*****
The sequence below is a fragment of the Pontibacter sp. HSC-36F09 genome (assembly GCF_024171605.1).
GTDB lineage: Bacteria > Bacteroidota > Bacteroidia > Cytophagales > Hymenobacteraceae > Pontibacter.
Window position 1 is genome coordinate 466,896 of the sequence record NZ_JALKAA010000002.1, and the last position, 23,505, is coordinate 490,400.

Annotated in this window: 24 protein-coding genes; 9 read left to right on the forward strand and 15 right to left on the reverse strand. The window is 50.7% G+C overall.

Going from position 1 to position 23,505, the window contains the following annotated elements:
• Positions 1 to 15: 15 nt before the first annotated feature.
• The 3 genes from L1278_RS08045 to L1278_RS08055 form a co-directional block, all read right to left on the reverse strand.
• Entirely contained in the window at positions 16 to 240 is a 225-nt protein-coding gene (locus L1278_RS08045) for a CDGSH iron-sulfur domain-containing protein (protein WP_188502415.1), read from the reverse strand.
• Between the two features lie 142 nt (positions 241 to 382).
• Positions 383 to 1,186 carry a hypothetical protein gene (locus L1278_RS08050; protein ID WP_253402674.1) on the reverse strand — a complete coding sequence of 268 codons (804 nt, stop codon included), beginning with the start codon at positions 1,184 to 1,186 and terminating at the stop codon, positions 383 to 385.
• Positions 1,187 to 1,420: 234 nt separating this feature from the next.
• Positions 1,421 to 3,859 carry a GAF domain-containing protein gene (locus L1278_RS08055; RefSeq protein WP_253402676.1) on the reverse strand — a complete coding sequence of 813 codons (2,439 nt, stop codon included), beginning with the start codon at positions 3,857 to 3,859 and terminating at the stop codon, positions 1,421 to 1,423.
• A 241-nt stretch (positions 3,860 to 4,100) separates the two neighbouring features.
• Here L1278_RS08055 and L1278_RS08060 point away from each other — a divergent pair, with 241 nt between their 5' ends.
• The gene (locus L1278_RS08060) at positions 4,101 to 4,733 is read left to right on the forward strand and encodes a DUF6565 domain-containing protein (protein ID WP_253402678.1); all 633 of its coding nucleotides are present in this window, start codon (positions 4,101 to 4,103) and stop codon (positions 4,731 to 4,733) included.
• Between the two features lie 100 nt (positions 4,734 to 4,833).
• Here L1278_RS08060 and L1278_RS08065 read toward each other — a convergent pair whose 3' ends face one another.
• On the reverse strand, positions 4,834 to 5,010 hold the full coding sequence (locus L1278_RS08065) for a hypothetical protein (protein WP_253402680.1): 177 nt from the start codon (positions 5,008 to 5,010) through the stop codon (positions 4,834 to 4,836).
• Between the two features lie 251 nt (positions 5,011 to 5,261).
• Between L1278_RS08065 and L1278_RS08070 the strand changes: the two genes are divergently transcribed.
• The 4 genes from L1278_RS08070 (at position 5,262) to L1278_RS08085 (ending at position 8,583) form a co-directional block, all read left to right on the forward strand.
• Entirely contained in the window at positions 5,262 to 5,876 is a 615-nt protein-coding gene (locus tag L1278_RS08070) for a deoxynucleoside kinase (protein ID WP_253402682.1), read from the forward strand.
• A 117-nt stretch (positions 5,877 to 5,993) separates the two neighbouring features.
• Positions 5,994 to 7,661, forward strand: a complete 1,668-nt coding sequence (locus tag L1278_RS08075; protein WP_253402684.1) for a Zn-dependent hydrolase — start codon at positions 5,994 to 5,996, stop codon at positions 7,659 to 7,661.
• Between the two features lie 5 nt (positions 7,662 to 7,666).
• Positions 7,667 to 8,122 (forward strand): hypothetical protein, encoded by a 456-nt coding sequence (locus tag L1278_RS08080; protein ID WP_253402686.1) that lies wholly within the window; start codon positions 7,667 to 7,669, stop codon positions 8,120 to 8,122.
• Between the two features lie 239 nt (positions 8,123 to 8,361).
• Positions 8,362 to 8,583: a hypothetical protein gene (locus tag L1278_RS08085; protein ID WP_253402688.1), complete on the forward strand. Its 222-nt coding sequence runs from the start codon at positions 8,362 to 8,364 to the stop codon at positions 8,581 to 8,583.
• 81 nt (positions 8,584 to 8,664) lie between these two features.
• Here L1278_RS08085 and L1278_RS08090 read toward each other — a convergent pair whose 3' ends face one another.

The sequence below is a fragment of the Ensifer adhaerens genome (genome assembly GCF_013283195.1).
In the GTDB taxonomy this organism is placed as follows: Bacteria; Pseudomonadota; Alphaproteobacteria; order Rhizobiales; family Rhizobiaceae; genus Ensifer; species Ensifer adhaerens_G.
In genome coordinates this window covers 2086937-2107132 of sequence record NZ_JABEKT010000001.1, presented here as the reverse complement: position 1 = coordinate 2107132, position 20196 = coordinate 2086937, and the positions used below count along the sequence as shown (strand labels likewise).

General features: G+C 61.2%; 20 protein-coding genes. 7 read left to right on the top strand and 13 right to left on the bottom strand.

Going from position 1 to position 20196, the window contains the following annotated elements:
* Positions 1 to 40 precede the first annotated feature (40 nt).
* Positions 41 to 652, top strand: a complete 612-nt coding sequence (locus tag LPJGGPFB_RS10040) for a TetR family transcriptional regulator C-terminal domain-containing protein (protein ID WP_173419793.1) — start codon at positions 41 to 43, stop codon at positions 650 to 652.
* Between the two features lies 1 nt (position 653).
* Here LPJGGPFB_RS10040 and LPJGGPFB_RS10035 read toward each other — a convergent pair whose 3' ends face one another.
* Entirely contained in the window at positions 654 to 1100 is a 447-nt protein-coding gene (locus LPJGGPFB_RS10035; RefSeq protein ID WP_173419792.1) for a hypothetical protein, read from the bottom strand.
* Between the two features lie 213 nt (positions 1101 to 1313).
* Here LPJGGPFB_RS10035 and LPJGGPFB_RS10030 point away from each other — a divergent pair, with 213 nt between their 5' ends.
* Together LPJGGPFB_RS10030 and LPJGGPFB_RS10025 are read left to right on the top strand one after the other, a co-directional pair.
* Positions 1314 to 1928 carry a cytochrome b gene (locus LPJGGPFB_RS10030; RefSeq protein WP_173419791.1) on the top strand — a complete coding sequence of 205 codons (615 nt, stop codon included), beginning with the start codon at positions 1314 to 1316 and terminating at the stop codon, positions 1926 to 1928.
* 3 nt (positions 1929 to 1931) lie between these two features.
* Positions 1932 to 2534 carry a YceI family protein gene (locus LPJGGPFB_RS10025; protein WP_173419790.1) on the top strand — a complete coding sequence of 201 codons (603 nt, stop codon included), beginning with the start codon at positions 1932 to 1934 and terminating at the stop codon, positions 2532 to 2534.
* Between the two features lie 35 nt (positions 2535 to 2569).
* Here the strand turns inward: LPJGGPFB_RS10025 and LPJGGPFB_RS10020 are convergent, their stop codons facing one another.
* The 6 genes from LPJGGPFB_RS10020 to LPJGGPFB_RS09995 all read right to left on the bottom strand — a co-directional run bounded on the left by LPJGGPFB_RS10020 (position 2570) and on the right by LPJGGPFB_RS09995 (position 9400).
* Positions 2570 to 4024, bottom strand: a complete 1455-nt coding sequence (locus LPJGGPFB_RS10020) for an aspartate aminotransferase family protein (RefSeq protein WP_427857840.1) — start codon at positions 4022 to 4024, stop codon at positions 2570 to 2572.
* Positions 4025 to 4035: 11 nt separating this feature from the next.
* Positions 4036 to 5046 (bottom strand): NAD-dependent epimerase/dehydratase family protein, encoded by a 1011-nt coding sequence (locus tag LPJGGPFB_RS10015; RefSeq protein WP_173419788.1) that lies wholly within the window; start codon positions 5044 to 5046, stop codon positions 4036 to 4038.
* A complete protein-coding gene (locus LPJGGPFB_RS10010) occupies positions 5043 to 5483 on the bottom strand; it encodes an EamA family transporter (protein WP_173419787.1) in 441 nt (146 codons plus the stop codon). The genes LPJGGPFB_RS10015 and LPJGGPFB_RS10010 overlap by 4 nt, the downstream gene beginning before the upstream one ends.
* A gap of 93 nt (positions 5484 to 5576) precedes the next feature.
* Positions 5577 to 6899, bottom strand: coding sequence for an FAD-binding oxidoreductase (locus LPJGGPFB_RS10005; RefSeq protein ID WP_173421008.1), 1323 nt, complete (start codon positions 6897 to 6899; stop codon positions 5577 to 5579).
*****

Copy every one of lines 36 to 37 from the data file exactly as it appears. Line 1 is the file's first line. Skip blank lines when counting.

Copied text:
* Positions 1 to 40 precede the first annotated feature (40 nt).
* Positions 41 to 652, top strand: a complete 612-nt coding sequence (locus tag LPJGGPFB_RS10040) for a TetR family transcriptional regulator C-terminal domain-containing protein (protein ID WP_173419793.1) — start codon at positions 41 to 43, stop codon at positions 650 to 652.